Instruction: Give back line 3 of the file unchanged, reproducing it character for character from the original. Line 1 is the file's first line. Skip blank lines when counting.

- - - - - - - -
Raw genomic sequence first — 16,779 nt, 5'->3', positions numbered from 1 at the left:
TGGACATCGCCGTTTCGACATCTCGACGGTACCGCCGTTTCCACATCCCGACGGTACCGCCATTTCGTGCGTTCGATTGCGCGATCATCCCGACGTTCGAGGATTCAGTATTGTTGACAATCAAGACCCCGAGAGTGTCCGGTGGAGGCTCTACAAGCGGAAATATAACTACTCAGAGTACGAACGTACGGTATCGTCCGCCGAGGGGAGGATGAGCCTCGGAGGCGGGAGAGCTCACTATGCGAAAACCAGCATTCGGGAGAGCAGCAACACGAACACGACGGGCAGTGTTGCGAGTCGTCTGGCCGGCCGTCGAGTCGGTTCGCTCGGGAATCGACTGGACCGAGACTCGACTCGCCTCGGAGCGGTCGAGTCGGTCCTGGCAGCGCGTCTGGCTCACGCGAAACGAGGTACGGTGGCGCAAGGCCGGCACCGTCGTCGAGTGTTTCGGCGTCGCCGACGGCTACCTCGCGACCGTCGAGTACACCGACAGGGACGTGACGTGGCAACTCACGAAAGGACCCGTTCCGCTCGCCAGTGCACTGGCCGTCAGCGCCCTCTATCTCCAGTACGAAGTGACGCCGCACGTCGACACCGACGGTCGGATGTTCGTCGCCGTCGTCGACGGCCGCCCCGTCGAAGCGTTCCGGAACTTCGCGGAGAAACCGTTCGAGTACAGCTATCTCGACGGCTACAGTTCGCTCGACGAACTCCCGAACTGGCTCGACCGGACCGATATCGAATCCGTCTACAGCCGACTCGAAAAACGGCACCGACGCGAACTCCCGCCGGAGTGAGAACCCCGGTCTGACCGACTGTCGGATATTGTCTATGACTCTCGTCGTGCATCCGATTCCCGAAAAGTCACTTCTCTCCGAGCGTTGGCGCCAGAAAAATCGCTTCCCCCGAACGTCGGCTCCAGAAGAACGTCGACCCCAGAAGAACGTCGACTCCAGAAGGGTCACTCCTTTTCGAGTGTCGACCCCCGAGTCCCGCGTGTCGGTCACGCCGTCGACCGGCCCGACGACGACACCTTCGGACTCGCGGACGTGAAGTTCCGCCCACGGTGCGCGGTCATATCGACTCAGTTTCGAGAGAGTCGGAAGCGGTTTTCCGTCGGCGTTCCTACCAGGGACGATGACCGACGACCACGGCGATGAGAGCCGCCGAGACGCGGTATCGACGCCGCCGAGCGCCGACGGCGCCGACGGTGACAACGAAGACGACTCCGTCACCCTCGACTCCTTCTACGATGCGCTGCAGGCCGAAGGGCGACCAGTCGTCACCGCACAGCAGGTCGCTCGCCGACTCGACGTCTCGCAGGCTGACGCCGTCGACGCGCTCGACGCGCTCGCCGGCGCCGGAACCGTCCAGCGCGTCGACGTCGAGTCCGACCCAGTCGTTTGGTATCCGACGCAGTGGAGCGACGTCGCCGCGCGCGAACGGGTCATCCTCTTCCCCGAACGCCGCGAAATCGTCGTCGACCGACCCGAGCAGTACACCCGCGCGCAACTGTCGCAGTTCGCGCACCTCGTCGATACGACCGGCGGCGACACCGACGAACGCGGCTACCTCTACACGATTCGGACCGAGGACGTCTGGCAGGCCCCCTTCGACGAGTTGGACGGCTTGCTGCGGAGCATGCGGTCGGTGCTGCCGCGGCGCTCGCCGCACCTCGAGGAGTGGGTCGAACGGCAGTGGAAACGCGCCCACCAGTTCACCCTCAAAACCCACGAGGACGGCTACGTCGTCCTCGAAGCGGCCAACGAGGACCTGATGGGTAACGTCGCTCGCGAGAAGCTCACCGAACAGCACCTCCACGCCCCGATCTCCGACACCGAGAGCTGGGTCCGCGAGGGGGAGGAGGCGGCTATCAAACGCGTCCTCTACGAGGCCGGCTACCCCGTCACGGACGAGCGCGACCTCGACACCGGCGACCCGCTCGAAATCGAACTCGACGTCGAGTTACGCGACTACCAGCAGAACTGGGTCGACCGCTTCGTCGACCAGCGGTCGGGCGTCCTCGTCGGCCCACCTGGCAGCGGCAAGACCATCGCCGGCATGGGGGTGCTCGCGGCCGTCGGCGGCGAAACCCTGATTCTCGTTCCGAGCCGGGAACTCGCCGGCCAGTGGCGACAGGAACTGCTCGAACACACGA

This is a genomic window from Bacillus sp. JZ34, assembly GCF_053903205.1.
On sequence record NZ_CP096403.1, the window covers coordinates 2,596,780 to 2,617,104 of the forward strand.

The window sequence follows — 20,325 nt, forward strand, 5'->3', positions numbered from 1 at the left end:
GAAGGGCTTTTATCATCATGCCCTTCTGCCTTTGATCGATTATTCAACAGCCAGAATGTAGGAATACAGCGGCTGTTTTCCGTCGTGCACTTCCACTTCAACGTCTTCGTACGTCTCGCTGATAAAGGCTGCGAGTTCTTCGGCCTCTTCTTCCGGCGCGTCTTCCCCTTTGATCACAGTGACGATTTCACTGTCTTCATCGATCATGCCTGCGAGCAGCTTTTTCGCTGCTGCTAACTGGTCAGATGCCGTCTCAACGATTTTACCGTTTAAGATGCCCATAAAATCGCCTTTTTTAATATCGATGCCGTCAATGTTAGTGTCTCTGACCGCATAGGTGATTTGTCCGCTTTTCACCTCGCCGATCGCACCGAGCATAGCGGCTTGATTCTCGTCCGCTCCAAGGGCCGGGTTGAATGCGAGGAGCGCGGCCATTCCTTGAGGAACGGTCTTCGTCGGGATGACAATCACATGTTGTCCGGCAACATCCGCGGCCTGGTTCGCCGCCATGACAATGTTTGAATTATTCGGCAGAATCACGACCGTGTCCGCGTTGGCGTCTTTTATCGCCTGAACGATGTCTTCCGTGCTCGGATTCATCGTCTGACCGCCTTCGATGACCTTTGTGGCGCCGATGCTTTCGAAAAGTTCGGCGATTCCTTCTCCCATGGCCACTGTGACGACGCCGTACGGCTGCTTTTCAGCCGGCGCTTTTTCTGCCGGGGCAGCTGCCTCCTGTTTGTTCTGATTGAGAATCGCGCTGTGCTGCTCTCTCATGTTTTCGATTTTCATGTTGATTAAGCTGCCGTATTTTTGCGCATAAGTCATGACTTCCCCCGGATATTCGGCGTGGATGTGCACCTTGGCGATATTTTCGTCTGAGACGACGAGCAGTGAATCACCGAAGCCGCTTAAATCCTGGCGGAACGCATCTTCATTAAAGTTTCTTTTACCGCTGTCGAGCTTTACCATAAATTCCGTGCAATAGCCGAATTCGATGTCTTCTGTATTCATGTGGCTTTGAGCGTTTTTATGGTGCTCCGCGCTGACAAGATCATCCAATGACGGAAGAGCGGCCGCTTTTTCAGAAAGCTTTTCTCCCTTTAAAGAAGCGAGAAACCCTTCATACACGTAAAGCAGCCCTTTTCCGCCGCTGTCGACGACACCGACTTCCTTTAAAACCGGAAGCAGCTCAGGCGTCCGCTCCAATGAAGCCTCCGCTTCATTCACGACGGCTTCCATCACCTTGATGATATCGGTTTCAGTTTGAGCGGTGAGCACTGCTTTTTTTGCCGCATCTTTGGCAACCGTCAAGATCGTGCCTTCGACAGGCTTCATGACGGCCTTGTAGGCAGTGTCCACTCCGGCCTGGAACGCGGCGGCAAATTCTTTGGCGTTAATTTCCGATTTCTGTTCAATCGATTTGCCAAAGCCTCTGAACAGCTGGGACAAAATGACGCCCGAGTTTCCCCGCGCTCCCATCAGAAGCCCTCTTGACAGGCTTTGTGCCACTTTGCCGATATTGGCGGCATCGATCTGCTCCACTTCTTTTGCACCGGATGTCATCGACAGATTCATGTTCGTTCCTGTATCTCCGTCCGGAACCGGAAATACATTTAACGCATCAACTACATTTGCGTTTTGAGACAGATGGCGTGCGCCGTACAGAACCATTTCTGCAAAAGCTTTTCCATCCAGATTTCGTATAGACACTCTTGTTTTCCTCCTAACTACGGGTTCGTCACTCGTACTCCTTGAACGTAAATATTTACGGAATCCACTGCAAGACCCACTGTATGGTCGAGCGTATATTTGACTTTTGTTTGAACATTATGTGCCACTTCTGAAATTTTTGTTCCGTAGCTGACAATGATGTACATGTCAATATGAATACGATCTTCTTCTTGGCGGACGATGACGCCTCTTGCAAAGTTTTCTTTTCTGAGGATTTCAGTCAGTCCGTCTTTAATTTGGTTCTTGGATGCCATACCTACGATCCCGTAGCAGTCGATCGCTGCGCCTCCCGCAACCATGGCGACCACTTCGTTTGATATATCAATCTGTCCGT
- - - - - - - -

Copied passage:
This is a genomic window from Bacillus sp. JZ34, assembly GCF_053903205.1.